Validation of rK39 immunochromatographic test and direct agglutination test for the diagnosis of Mediterranean visceral leishmaniasis in Spain.PLoS Negl Trop Dis. 2018 03; 12(3):e0006277.PN
Visceral leishmaniasis (VL), the most severe form of leishmaniasis, is endemic in Europe with Mediterranean countries reporting endemic status alongside a worrying northward spread. Serological diagnosis, including immunochromatographic test based on the recombinant antigen rK39 (rK39-ICT) and a direct agglutination test (DAT) based on the whole parasite antigen, have been validated in regions with high VL burden, such as eastern Africa and the Indian subcontinent. To date, no studies using a large set of patients have performed an assessment of both methods within Europe.
We selected a range of clinical serum samples from patients with confirmed VL (including HIV co-infection), Chagas disease, malaria, other parasitic infections and negative samples (n = 743; years 2009-2015) to test the performance of rK39-ICT rapid test (Kalazar Detect Rapid Test; InBios International, Inc., USA) and DAT (ITM-DAT/VLG; Institute of Tropical Medicine Antwerp, Belgium). An in-house immunofluorescence antibody test (IFAT), was included for comparison. Estimated sensitivities for rK39-ICT and DAT in HIV-negative VL patients were 83.1% [75.1-91.2] and 84.2% [76.3-92.1], respectively. Sensitivity was reduced to 67.3% [52.7-82.0] for rK39 and increased to 91.3% [82.1-100.0] for DAT in HIV/VL co-infected patients. The in-house IFAT was more sensitive in HIV-negative VL patients, 84.2% [76.3-92.1] than in HIV/VL patients, 79.4% [73.3-96.2]. DAT gave 32 false positives in sera from HIV-negative VL suspects, compared to 0 and 2 for rK39 and IFAT, respectively, but correctly detected more HIV/VL patients (42/46) than rK39 (31/46) and IFAT (39/46).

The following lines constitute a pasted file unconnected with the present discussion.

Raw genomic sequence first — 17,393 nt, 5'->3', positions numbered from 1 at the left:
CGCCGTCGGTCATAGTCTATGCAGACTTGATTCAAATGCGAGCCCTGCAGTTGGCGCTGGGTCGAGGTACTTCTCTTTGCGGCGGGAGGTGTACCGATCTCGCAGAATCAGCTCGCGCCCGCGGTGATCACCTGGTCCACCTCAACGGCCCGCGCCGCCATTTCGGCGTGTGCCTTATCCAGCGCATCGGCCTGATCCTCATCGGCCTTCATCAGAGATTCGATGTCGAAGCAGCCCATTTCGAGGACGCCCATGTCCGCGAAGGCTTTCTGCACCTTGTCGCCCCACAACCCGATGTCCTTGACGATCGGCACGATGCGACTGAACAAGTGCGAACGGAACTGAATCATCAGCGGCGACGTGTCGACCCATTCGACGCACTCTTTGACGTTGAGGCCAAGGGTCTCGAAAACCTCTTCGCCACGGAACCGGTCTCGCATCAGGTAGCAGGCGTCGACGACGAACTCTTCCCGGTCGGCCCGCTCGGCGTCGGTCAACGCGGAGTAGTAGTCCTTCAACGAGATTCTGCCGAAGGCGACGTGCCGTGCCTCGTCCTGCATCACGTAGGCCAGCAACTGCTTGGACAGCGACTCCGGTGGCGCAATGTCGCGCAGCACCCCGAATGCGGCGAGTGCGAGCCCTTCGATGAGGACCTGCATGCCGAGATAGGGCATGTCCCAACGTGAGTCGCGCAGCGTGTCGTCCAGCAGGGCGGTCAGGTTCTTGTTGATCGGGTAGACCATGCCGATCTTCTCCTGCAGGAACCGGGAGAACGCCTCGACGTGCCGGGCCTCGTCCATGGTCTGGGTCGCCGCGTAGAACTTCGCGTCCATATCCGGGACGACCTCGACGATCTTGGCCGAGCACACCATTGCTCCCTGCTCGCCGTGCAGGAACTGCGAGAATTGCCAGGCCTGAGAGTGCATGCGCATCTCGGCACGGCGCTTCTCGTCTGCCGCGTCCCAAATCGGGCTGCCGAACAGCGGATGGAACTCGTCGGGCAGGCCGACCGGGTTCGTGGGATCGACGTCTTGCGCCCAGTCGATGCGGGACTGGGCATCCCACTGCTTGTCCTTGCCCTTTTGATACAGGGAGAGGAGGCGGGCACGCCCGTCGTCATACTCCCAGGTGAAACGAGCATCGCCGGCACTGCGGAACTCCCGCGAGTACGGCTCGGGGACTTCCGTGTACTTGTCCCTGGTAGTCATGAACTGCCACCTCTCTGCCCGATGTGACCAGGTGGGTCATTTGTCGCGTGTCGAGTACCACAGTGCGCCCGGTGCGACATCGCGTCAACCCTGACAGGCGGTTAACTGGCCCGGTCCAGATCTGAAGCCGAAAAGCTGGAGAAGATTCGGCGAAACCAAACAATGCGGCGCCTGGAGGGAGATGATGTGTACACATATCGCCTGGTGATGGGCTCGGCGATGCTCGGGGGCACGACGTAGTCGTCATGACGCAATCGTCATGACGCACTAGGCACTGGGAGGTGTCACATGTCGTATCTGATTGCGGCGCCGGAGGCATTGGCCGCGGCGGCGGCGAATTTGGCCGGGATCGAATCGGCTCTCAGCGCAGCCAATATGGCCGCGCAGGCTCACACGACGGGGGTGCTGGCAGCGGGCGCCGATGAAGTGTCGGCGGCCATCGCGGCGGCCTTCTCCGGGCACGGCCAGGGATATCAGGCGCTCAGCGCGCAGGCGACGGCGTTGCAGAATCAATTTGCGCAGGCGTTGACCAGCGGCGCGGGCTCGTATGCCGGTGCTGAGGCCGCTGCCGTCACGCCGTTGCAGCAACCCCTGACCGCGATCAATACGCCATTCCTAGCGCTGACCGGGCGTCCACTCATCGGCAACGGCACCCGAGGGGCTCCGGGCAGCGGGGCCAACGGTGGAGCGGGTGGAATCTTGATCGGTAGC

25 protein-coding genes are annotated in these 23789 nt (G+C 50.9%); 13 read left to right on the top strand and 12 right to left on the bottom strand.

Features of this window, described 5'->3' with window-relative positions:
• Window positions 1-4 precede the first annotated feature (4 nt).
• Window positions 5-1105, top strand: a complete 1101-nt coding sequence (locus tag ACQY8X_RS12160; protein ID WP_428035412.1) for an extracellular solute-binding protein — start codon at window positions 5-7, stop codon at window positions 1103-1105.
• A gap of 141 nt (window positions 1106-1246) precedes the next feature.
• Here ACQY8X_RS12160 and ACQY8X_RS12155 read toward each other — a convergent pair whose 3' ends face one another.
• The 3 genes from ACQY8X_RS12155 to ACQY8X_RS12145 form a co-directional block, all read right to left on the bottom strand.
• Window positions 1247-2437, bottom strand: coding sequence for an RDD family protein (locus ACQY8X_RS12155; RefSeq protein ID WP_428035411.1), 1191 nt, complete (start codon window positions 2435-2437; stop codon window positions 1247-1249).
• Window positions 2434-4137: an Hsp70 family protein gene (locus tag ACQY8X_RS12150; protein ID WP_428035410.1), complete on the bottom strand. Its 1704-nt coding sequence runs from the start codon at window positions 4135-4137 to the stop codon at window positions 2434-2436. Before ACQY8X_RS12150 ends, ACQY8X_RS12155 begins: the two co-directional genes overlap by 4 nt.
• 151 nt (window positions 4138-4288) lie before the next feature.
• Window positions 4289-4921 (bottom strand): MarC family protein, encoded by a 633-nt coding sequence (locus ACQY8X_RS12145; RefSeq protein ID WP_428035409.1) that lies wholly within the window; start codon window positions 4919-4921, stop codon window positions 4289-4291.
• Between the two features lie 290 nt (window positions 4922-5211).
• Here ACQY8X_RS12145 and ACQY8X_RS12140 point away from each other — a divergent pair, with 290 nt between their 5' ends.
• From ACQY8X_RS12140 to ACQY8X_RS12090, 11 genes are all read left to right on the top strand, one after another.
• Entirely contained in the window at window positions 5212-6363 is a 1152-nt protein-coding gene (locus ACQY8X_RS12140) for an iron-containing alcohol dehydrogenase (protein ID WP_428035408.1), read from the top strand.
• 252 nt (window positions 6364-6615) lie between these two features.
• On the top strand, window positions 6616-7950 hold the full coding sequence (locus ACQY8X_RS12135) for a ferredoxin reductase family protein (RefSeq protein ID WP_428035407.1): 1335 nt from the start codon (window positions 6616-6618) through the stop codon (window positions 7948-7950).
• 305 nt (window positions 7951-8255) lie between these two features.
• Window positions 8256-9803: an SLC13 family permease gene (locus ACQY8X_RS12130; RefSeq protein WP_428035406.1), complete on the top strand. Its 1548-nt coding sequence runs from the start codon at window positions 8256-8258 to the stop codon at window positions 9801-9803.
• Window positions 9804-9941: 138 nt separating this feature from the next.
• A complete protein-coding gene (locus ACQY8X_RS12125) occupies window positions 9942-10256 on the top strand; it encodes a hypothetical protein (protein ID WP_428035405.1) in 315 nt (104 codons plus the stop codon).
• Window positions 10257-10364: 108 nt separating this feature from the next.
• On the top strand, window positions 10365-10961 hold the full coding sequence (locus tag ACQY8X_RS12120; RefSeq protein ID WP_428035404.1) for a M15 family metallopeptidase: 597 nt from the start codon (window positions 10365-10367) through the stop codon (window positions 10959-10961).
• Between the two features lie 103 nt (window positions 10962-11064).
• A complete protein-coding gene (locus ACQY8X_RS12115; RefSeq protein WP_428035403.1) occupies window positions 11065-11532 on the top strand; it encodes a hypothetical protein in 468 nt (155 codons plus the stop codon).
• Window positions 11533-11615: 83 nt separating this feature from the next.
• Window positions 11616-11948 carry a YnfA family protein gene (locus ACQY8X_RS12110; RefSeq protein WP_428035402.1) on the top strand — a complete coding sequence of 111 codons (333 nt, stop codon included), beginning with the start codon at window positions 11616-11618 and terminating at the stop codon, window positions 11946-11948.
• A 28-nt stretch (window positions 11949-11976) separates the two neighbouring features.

Though rK39-ICT and DAT exhibited acceptable sensitivity and specificity a combination with other tests is required for highly sensitive diagnosis of VL cases in Spain. Important variation in the performance of the tests were seen in patients co-infected with HIV or with other parasitic infections. This study can help inform the choice of serological test to be used when screening or diagnosing VL in a European Mediterranean setting.